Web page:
Overall, biomarkers should help estimate intake of non-alcoholic beverages and this may be particularly useful in overcoming some of the limitations met with dietary questionnaires. It is expected that these biomarkers will be increasingly used in cohort studies to evaluate the effects of non-alcoholic beverages on disease risk. However, it will also be important to carefully evaluate the respective advantages of biomarkers and questionnaires, an evaluation that has not been done yet.

Abbreviations

AUC: 

Area under the curve

BVO: 

Brominated vegetable oil

C: 

Catechin

CG: 

Catechin gallate

EC: 

Epicatechin

ECG: 

Epicatechin gallate

EGC: 

Epigallocatechin

EGCG: 

Epigallocatechin gallate

EPIC: 

European Prospective Investigation into Cancer and Nutrition

FFQ: 

Food frequency questionnaire

GC: 

Gallocatechin

GCG: 

Gallocatechin gallate

GC-MS: 

Gas chromatography – mass spectrometry

HFCS: 

High-fructose corn syrup

LC-MS: 

Liquid chromatography – mass spectrometry

LCS: 

Low-calorie sweeteners

LCSB: 

Low-calorie-sweetened beverages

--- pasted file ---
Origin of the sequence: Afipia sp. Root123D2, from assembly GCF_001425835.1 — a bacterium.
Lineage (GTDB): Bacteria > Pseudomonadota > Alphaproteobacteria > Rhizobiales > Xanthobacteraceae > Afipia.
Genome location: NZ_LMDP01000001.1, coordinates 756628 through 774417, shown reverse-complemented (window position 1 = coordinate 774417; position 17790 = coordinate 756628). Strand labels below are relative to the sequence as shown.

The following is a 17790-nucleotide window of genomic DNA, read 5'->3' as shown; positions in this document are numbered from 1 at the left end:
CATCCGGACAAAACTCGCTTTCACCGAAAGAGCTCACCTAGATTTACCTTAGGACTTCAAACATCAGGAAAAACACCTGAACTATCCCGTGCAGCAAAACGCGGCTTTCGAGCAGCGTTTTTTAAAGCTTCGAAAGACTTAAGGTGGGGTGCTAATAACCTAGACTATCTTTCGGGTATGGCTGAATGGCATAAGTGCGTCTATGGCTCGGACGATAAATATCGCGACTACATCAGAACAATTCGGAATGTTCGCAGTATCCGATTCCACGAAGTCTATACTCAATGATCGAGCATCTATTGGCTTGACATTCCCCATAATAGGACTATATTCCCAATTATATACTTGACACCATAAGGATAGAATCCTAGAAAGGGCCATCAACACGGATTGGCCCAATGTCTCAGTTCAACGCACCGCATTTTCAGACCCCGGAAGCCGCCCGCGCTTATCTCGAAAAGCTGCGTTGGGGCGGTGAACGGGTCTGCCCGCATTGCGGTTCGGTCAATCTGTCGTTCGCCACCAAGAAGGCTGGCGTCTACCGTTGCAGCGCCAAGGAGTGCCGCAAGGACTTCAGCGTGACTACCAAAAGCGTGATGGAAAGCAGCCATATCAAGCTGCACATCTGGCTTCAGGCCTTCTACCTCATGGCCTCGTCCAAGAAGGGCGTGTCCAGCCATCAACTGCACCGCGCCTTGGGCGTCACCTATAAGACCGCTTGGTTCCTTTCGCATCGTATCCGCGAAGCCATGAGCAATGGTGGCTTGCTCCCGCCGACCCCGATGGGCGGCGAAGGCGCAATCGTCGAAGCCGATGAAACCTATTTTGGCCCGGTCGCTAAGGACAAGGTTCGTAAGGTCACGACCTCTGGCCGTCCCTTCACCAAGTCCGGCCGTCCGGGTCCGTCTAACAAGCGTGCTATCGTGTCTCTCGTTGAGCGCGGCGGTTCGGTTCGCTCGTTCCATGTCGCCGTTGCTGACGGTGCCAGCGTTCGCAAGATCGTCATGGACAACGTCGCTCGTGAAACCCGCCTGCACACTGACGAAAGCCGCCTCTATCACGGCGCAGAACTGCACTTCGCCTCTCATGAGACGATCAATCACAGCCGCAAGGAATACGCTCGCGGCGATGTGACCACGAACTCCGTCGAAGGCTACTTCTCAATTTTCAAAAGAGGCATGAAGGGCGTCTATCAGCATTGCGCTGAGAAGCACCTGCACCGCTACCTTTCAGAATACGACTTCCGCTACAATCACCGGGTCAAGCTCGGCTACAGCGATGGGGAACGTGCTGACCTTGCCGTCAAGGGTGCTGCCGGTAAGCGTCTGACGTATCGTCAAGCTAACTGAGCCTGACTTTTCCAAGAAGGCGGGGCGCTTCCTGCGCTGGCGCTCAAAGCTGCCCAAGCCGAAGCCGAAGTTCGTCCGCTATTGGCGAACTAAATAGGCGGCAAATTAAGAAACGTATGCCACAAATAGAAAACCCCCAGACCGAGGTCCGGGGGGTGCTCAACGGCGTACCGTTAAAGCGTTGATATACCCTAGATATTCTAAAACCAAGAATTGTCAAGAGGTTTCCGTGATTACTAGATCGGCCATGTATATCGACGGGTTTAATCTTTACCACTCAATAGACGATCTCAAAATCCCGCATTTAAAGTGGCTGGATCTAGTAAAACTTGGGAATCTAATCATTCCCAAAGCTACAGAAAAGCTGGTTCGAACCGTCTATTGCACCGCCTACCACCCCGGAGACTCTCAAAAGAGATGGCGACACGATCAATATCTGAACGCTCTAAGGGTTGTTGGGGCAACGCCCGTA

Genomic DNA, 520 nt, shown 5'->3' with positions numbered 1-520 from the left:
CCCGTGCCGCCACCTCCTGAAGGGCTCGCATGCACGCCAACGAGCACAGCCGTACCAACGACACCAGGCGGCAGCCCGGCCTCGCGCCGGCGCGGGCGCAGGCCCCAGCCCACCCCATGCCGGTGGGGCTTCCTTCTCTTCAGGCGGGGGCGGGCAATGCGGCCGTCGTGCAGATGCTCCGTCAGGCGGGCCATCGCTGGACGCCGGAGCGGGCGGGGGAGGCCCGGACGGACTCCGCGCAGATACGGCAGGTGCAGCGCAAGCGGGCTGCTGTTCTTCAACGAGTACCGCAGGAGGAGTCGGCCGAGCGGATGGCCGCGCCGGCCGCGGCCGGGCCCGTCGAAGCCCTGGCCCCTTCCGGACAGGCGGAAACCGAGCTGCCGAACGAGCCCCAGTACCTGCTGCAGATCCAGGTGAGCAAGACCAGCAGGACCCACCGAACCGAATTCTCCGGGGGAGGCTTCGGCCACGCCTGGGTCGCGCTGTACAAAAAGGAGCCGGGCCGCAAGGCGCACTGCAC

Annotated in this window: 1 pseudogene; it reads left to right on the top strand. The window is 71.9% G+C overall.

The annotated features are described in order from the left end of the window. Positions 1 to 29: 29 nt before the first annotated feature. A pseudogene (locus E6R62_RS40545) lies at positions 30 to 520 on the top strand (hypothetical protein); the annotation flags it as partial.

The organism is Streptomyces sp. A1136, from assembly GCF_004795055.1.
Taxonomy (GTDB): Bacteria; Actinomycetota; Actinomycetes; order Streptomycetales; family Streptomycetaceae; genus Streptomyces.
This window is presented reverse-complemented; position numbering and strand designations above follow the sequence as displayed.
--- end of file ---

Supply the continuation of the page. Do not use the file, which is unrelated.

NHDC: 

Neohesperidine dihydrochalcone

NMR: 

Nuclear magnetic resonance

ROC: 

Receiver operating characteristic

SSB: 

Sugar-sweetened beverages

Declarations

Funding

FoodBAll is a project funded by the BioNH call (grant number 529051002) under the Joint Programming Initiative, “A Healthy Diet for a Healthy Life.” The project is funded nationally by the respective Research Councils; the work was funded in part by a grant from the Danish Innovation Foundation (#4203-00002B) and a Semper Ardens grant from the Carlsberg Foundation to LOD; a grant from the China Scholarship Council (201506350127) to QG; a postdoc grant from the University of Rome La Sapienza (“Borsa di studio per la frequenza di corsi o attività di perfezionamento all’estero” erogata ai sensi della legge 398/89) to GP; a grant from the Spanish National Grants from the Ministry of Economy and Competitiveness (MINECO) (PCIN-2014-133-MINECO Spain), an award of 2014SGR1566 from the Generalitat de Catalunya’s Agency AGAUR, and funds from CIBERFES (co-funded by the FEDER Program from EU) to CAL; a grant from the German Federal Ministry of Food and Agriculture (BMEL) through the Federal Office for Agriculture and Food (BLE) (grant number 2814ERA03E).